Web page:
‘Shadow,’ by Lucy Christopher, illustrated by Anastasia Suvorova.

Today’s my stop on the blog tour for ‘Shadow,’ Lucy’s first picture book. As well as a special about about the inspiration behind writing the story, I’ve also recorded a podcast interview with Lucy, talking in more detail about the themes and processes behind creating the book.  Listen HERE.

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The girl and her Ma have just moved to a new house, and although she’s been assured there are no shadows lurking anywhere, the girl finds one under her bed. The two become firm friends until Shadow runs off to play with its friends in the woods, leaving the girl alone.

I enjoyed the fact that this story could be interpreted on many levels. Firstly, as a frosty fairytale about a young girl and her newfound shadow friend. But deeper than that, it could also be read as a tale of loneliness or loss, with the shadow representing a darker feeling. There also seems to be a distance between the girl and her Ma, with Ma appearing sad herself. These underlying themes would make this story a good vehicle for exploring mental health and opening up conversations with children about their emotions.

My RECENT Inspiration behind writing SHADOW by Lucy Christopher.

In my debut picture book story, Shadow, a young child moves into a new house where she finds a shadow under the bed who she makes friends with. Together they make mischief and run away, only to be found again by Mum. It’s a story about loneliness and sadness and how this might manifest itself in the very young. Ultimately it’s a story of an awareness of darkness – and shadows – and of coming together.

I wrote the first draft of this story several years ago. I wrote it very quickly, the words tumbling over themselves to come out on the page. I was in the middle of writing The Killing Woods, a difficult book about tough subjects for young adults, and I was completely stuck. At that time, I was wrestling with my own shadows, with so many doubts about whether I could finish the book or actually write at all. My creativity seemed to exist only within a dark place. I found the text to SHADOW a bit like how its protagonist finds the actual shadow in the story – in a dark space in my room when I was meant to be doing something else. I spent time with my shadow too, playing and causing mischief,throwing down words while staring at the blank page of the novel I should have been finishing. I made mischief by writing the words to SHADOW instead, and it felt good.

When I was done, I had no idea what to do with the words. I didn’t write picture books; I wrote for teenagers. Besides, I was on a deadline. In fact, I was past my deadline. So, the story for SHADOW sat in a desk drawer for many years. One day I had a conversation with Emily, a good friend of mine who is also an artist and an art therapist – she was looking for ways to engage with her young clients. I brought my story out again to show her what I’d done, and to ask whether this could help. She was inspired by the words and even drew some preliminary sketches for the story herself. Her images were beautiful, full of dark and colour; they inspired me to go back to the story and write a second draft.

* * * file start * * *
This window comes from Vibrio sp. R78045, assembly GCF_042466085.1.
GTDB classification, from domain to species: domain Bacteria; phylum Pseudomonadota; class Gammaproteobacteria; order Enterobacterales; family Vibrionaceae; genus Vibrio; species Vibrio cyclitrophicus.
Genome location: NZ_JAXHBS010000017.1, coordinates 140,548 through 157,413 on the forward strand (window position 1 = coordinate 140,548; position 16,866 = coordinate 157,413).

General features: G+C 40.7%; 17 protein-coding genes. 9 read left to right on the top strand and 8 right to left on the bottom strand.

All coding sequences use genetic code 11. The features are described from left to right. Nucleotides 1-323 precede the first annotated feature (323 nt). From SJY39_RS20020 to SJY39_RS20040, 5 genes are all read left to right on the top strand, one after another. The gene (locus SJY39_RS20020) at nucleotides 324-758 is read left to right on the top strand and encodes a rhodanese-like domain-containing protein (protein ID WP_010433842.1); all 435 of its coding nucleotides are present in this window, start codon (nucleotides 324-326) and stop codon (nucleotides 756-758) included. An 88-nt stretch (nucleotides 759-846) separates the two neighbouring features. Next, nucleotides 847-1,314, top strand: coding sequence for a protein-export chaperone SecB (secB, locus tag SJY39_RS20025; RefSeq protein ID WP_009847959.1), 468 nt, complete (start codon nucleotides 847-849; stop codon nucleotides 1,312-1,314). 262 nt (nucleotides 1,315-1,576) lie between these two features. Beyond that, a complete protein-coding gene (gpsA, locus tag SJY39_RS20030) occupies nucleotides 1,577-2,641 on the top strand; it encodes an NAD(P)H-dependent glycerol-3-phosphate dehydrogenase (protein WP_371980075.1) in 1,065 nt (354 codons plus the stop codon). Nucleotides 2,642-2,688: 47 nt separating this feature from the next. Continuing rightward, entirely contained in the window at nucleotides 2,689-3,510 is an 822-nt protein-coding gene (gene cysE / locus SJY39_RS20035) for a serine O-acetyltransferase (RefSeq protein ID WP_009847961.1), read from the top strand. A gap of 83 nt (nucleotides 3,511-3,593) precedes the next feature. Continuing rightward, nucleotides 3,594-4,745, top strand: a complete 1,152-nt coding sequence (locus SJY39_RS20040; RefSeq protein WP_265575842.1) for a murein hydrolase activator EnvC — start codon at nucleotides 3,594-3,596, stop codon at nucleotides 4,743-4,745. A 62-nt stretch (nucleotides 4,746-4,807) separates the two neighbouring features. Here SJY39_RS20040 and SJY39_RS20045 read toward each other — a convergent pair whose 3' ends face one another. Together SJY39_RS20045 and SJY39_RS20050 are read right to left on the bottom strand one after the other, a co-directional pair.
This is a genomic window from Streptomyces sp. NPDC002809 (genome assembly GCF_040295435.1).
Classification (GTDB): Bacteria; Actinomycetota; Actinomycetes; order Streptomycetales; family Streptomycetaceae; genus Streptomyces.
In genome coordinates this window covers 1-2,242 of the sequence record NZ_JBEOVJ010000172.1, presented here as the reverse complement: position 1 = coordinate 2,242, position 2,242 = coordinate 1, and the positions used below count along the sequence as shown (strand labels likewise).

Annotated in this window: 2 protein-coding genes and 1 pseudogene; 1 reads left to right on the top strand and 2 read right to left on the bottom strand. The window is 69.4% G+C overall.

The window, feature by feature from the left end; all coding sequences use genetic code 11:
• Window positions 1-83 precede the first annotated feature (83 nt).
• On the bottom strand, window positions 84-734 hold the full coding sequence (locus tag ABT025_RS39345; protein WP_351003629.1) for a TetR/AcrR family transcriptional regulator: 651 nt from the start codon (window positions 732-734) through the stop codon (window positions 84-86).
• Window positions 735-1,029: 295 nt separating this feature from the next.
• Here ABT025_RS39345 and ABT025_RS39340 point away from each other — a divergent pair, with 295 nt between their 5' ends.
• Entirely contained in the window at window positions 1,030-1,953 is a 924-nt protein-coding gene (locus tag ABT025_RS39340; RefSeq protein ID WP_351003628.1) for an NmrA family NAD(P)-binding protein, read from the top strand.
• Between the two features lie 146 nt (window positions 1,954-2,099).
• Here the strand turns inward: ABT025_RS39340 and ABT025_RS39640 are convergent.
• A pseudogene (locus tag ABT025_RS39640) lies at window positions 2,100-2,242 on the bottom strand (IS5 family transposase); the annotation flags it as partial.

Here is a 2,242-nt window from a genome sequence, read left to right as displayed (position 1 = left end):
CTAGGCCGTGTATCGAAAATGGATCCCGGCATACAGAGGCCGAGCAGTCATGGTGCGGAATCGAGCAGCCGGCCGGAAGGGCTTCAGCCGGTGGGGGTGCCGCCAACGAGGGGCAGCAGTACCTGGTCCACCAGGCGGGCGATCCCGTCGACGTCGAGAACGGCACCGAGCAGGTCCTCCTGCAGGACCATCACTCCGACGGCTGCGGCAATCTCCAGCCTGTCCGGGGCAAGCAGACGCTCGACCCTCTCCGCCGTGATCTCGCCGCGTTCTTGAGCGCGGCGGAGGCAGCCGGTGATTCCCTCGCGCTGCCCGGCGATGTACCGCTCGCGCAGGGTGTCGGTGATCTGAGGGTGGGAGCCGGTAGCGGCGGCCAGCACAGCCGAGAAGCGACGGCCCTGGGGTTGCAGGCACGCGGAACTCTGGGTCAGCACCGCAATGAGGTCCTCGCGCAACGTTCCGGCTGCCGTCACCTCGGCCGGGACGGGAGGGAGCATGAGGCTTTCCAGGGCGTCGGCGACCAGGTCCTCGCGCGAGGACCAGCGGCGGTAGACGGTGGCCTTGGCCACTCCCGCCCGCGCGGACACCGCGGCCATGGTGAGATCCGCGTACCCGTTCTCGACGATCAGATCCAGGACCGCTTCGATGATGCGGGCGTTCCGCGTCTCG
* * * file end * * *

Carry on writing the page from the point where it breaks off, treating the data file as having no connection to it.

Second draft done, and once again I sat on the story. I showed the publishers for my young adult novels, but being publishers for older children they felt they couldn’t publish it, though they did suggest some helpful changes. Eventually I showed a couple more publishers, publishers that did work with younger ages. However, the reaction was always the same – it’s a beautiful and important story, but it’s too dark for our list. It was only after a chance meeting with Alice from Lantana that I began to regain a little hope for the story.  Alice told me she was looking for stories that spoke to issues of mental health. She wanted Lantana’s list to represent diversity in terms of mental wellbeing issues too. I sent her the text and crossed my fingers. The answer was an immediate yes.

Lantana then brought a wonderful illustrator to the project – Anastasia Suvorova. Her illustrations wowed me immediately. She actually seemed to see inside my head and understand this story! Her images added to the feel and tone of my words, with colours that moved from greys and blacks to oranges and red, reflecting the central transition from loneliness to togetherness. Her illustrations added a wonderful fairy-tale feeling to this story too; the setting of the story in snowy Russia heightened this perfectly.

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SHADOW was a long time in the making, both within my own mind and within its journey to the bookshelves. I hope it is a book that can be shared and enjoyed by younger and older children alike, maybe even adults. I hope it is a story that will encourage discussion about themes of loneliness, sadness, and, ultimately, coming together.

If you’d like to purchase a copy of this book for yourself, visit Lantana’s WEBSITE. For every book purchased through their site, another one will be donated to a U.K. children’s hospital.

Library Girl.

Please feel free to download this colouring sheet by the book’s illustrator, Anastasia Suvorova:

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